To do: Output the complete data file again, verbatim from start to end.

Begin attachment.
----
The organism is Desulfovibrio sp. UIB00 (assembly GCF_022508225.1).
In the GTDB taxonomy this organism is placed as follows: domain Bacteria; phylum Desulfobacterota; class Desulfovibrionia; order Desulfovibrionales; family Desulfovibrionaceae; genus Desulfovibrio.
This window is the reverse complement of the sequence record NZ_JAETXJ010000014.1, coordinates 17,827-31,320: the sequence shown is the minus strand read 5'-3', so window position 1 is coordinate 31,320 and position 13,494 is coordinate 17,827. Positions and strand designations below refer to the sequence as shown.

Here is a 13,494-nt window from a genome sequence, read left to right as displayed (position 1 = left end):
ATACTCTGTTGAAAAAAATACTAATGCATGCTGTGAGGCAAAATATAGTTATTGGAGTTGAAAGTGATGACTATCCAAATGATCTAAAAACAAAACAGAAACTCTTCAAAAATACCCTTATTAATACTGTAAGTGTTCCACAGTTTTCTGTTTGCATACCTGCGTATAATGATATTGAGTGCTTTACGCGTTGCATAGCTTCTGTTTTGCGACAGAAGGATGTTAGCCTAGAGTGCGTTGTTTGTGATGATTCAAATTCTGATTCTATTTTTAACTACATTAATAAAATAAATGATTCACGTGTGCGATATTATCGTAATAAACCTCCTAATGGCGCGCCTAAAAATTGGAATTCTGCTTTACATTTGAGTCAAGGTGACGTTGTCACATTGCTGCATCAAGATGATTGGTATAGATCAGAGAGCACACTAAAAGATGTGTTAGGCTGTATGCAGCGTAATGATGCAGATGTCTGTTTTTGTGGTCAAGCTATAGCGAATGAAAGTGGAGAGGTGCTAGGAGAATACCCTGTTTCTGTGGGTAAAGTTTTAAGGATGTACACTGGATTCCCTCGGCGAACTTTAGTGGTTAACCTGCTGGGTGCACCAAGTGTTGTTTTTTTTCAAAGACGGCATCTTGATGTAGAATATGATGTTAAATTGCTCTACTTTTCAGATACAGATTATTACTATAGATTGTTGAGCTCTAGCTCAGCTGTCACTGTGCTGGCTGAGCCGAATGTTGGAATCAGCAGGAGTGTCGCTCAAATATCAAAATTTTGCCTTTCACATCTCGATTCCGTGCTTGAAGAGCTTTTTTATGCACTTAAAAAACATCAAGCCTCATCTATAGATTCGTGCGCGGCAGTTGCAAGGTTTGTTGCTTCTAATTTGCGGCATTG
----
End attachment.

The organism is Desulfovibrio sp. UIB00 (assembly GCF_022508225.1).
In the GTDB taxonomy this organism is placed as follows: domain Bacteria; phylum Desulfobacterota; class Desulfovibrionia; order Desulfovibrionales; family Desulfovibrionaceae; genus Desulfovibrio.
This window is the reverse complement of the sequence record NZ_JAETXJ010000014.1, coordinates 17,827-31,320: the sequence shown is the minus strand read 5'-3', so window position 1 is coordinate 31,320 and position 13,494 is coordinate 17,827. Positions and strand designations below refer to the sequence as shown.

Here is a 13,494-nt window from a genome sequence, read left to right as displayed (position 1 = left end):
ATACTCTGTTGAAAAAAATACTAATGCATGCTGTGAGGCAAAATATAGTTATTGGAGTTGAAAGTGATGACTATCCAAATGATCTAAAAACAAAACAGAAACTCTTCAAAAATACCCTTATTAATACTGTAAGTGTTCCACAGTTTTCTGTTTGCATACCTGCGTATAATGATATTGAGTGCTTTACGCGTTGCATAGCTTCTGTTTTGCGACAGAAGGATGTTAGCCTAGAGTGCGTTGTTTGTGATGATTCAAATTCTGATTCTATTTTTAACTACATTAATAAAATAAATGATTCACGTGTGCGATATTATCGTAATAAACCTCCTAATGGCGCGCCTAAAAATTGGAATTCTGCTTTACATTTGAGTCAAGGTGACGTTGTCACATTGCTGCATCAAGATGATTGGTATAGATCAGAGAGCACACTAAAAGATGTGTTAGGCTGTATGCAGCGTAATGATGCAGATGTCTGTTTTTGTGGTCAAGCTATAGCGAATGAAAGTGGAGAGGTGCTAGGAGAATACCCTGTTTCTGTGGGTAAAGTTTTAAGGATGTACACTGGATTCCCTCGGCGAACTTTAGTGGTTAACCTGCTGGGTGCACCAAGTGTTGTTTTTTTTCAAAGACGGCATCTTGATGTAGAATATGATGTTAAATTGCTCTACTTTTCAGATACAGATTATTACTATAGATTGTTGAGCTCTAGCTCAGCTGTCACTGTGCTGGCTGAGCCGAATGTTGGAATCAGCAGGAGTGTCGCTCAAATATCAAAATTTTGCCTTTCACATCTCGATTCCGTGCTTGAAGAGCTTTTTTATGCACTTAAAAAACATCAAGCCTCATCTATAGATTCGTGCGCGGCAGTTGCAAGGTTTGTTGCTTCTAATTTGCGGCATTG